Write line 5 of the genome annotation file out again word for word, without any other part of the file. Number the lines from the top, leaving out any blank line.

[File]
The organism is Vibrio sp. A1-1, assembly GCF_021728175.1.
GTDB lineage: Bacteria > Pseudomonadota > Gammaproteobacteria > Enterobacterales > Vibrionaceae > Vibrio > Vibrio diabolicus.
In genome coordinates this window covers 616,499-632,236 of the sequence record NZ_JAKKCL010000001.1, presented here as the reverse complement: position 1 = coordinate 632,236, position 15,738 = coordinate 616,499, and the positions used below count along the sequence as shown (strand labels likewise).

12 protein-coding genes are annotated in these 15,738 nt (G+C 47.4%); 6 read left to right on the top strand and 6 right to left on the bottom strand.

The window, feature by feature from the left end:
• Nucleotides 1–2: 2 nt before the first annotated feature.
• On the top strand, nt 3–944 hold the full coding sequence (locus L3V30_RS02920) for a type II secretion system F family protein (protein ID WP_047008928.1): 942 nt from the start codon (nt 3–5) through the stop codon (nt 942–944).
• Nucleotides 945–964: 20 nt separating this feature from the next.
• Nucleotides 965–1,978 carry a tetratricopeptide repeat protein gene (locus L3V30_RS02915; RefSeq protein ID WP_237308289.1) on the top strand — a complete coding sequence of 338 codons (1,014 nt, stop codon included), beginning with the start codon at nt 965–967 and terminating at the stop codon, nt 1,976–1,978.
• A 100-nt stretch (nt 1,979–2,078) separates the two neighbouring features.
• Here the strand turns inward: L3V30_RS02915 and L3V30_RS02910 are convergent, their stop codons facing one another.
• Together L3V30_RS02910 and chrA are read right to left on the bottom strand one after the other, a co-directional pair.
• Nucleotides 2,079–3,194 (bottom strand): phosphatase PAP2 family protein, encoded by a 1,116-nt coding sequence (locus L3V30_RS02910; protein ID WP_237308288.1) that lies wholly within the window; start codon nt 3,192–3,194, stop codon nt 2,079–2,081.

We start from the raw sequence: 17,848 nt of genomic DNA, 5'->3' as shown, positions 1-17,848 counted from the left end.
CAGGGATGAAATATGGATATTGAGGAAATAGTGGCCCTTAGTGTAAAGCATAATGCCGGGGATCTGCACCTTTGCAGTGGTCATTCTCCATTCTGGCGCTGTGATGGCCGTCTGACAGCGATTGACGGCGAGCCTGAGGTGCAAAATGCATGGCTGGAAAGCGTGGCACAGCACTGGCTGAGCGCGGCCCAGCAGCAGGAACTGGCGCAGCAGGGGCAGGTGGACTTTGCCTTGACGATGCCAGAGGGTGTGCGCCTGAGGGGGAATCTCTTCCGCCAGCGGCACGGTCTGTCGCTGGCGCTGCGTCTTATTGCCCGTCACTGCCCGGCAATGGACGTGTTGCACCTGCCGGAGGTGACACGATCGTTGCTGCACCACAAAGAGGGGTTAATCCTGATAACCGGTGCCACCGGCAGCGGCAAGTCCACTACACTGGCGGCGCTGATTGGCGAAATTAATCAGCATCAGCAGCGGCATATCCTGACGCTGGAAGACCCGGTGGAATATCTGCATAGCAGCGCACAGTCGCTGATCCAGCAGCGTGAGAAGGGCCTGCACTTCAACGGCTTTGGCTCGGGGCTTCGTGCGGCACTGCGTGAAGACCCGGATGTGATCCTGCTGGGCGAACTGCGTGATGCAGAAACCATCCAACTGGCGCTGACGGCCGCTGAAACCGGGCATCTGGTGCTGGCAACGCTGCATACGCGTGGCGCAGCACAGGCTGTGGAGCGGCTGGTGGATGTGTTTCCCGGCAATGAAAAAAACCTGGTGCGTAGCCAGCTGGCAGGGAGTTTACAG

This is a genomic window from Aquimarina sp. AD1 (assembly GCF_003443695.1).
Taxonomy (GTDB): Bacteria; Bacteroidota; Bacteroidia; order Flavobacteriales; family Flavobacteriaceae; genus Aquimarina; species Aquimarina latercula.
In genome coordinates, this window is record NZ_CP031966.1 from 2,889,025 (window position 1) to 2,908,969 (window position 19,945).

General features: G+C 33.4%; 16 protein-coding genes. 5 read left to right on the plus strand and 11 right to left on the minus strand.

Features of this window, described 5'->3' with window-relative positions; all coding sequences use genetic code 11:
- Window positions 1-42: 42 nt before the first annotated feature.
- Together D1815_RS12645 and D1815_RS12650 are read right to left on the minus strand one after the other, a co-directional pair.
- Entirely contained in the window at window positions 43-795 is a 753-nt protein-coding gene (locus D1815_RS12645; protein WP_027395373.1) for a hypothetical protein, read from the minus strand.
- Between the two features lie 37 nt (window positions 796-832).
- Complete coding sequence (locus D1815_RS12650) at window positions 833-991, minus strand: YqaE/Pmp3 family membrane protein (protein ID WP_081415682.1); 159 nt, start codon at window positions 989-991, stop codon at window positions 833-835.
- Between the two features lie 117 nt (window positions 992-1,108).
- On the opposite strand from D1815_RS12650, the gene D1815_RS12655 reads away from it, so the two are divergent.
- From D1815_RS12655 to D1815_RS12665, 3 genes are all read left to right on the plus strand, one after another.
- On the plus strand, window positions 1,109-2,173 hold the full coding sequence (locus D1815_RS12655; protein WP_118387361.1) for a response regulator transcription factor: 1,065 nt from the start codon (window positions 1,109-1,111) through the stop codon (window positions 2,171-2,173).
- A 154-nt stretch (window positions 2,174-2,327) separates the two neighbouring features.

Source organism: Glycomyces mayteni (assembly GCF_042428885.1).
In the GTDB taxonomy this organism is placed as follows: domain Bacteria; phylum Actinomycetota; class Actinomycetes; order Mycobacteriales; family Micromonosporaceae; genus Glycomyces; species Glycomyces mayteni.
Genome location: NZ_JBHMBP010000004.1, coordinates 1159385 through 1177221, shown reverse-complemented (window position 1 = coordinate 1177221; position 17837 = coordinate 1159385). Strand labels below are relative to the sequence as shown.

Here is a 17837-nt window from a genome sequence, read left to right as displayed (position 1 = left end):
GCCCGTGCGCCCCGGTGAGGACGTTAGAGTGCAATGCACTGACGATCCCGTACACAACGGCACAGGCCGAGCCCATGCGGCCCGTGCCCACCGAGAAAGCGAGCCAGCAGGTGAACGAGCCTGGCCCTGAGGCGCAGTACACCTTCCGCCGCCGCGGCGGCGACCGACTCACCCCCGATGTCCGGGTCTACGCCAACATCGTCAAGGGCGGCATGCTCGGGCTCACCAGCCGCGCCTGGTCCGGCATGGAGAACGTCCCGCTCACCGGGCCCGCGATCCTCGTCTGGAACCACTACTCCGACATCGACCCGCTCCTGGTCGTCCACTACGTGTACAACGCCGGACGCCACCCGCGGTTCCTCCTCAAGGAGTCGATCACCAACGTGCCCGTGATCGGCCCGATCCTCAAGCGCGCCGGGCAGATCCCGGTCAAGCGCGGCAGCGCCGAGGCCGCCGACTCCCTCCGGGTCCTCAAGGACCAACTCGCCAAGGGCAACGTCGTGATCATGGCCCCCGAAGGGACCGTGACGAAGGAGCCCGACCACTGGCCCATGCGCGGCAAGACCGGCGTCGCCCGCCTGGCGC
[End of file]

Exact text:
The window, feature by feature from the left end: